Carotid Artery Disease
Carotid artery disease is a disease in which a waxy substance called plaque builds up inside the carotid arteries. You have two common carotid arteries, one on each side of your neck. They each divide into internal and external carotid arteries.
The internal carotid arteries supply oxygen-rich blood to your brain. The external carotid arteries supply oxygen-rich blood to your face, scalp, and neck.
Causes of Carotid Artery Disease
Carotid artery disease seems to start when damage occurs to the inner layers of the carotid arteries. Major factors that contribute to damage include:
*Having any of these factors doesn't guarantee that you'll develop carotid artery disease. However, if you know that you have one or more risk factors, you can take steps to help prevent
or delay the disease.
- High levels of certain fats and cholesterol in the blood
- High blood pressure
- High levels of sugar in the blood due to insulin resistance or diabetes
When damage occurs, your body starts a healing process. The healing may cause plaque to build up where the arteries are damaged.
The plaque in an artery can crack or rupture. If this happens, blood cell fragments called platelets will stick to the site of the injury and may clump together to form blood clots.
The buildup of plaque or blood clots can severely narrow or block the carotid arteries. This limits the flow of oxygen-rich blood to your brain, which can cause a stroke.
Treatment for Carotid Stenosis
- What is Carotid Endarterectomy?
- Who Needs One?
- What is Angioplasty and Stenting?
What Is Carotid Endarterectomy?
- The procedure removes the plaque from inside the artery wall restoring blood flow to normal.
- A small incision in the neck is required and in many cases, local anesthesia can be used.
- Most patients go home the morning after surgery and quickly resume normal activities without restrictions.
- There is some risk of having a stroke during the procedure. However, this risk is far outweighed by the risk of stroke if nothing is done. Nearly 500 carotid endarterectomies found a stroke rate of 0.2%, which is among the best results reported anywhere in the world.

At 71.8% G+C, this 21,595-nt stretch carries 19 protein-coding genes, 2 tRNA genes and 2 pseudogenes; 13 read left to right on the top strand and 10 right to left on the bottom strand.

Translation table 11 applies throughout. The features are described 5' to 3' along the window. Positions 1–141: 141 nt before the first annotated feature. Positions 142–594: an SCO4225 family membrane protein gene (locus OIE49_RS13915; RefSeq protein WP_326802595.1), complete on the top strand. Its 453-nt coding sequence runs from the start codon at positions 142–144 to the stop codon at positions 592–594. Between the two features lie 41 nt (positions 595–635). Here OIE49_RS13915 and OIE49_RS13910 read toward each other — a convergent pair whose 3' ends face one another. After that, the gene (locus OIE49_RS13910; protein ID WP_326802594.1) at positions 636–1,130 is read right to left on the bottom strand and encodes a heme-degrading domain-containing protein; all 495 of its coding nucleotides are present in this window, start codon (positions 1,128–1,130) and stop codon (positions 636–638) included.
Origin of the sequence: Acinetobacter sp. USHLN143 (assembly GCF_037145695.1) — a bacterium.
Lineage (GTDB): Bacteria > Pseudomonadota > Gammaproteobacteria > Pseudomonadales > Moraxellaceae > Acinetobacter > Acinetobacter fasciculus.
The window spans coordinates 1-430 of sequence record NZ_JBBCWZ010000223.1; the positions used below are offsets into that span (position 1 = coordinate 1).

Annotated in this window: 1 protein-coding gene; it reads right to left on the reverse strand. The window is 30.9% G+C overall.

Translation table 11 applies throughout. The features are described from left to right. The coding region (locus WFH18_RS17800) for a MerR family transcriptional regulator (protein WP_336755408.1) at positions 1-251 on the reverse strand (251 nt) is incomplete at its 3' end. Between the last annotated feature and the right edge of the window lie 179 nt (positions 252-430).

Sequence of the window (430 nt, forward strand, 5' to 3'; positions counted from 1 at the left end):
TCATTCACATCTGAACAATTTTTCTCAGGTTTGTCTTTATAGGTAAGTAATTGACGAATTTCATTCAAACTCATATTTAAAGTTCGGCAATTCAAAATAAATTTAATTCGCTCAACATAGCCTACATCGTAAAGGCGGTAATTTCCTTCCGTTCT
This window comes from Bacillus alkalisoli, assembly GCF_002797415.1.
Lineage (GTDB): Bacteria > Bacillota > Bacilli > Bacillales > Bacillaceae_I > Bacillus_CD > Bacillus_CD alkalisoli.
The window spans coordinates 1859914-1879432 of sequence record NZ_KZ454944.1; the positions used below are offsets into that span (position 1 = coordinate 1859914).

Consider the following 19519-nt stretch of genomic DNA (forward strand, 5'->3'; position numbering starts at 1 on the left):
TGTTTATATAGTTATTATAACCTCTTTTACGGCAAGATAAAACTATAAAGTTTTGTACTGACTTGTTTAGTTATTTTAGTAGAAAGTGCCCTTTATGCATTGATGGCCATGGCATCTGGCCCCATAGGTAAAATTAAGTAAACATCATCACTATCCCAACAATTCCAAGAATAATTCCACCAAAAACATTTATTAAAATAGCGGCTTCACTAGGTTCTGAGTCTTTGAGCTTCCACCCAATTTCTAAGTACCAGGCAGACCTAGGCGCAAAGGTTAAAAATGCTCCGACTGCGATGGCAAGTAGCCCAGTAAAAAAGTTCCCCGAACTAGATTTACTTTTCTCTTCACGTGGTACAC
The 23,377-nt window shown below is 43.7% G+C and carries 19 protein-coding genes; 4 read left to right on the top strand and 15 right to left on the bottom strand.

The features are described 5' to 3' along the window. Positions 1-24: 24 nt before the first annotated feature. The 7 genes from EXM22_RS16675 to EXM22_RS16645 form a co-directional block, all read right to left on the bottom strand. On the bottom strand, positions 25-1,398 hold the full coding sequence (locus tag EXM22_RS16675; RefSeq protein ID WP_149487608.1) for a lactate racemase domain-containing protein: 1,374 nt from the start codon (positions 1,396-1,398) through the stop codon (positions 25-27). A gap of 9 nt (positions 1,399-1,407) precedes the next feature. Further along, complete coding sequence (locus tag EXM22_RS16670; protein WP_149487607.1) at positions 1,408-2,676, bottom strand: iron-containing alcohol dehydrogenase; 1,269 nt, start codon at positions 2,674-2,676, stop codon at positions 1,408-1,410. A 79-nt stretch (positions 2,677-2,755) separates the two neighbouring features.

Who Needs Carotid Endarterectomy?
Your doctor may recommend carotid endarterectomy if you have carotid artery disease. CEA can help prevent strokes in people who have this disease. CEA is most helpful for people who have carotid artery disease and one or more of the following:
- A prior stroke.
- A prior transient ischemic attack (TIA), also called a "mini-stroke." During a TIA, you may have some or all of the symptoms of a stroke. However, the symptoms usually last less than 1–2 hours (although they may last up to 24 hours).
- Severely blocked carotid arteries (even if you don't have stroke symptoms).
What Is Carotid Angioplasty And Stenting?
Carotid angioplasty is a non-invasive procedure performed after the diagnostic angiogram. The carotid angioplasty procedure can be performed the same day as the diagnostic angiogram or days or weeks after the angiogram. During angioplasty, a balloon catheter is guided to the area of the blockage or narrowing. When the balloon is inflated, the fatty plaque or blockage is compressed against the artery walls to improve blood flow.
During the angioplasty procedure, a carotid stent (a small, metal mesh tube) is placed inside the carotid artery at the site of the blockage and provides support to keep the artery open.
For patients who meet certain eligibility criteria, carotid stenting offers a less invasive approach than carotid endarterectomy, the traditional surgical treatment for carotid artery blockages.
Recently reviewed series of our nearly 500 carotid endarterectomies and found a stroke rate of 0.2%, which is among the best results reported anywhere in the world.
Please call with any questions:
Daniel J. McGraw, MD
705 Garfield Avenue, Suite 460
Parkersburg, WV 26101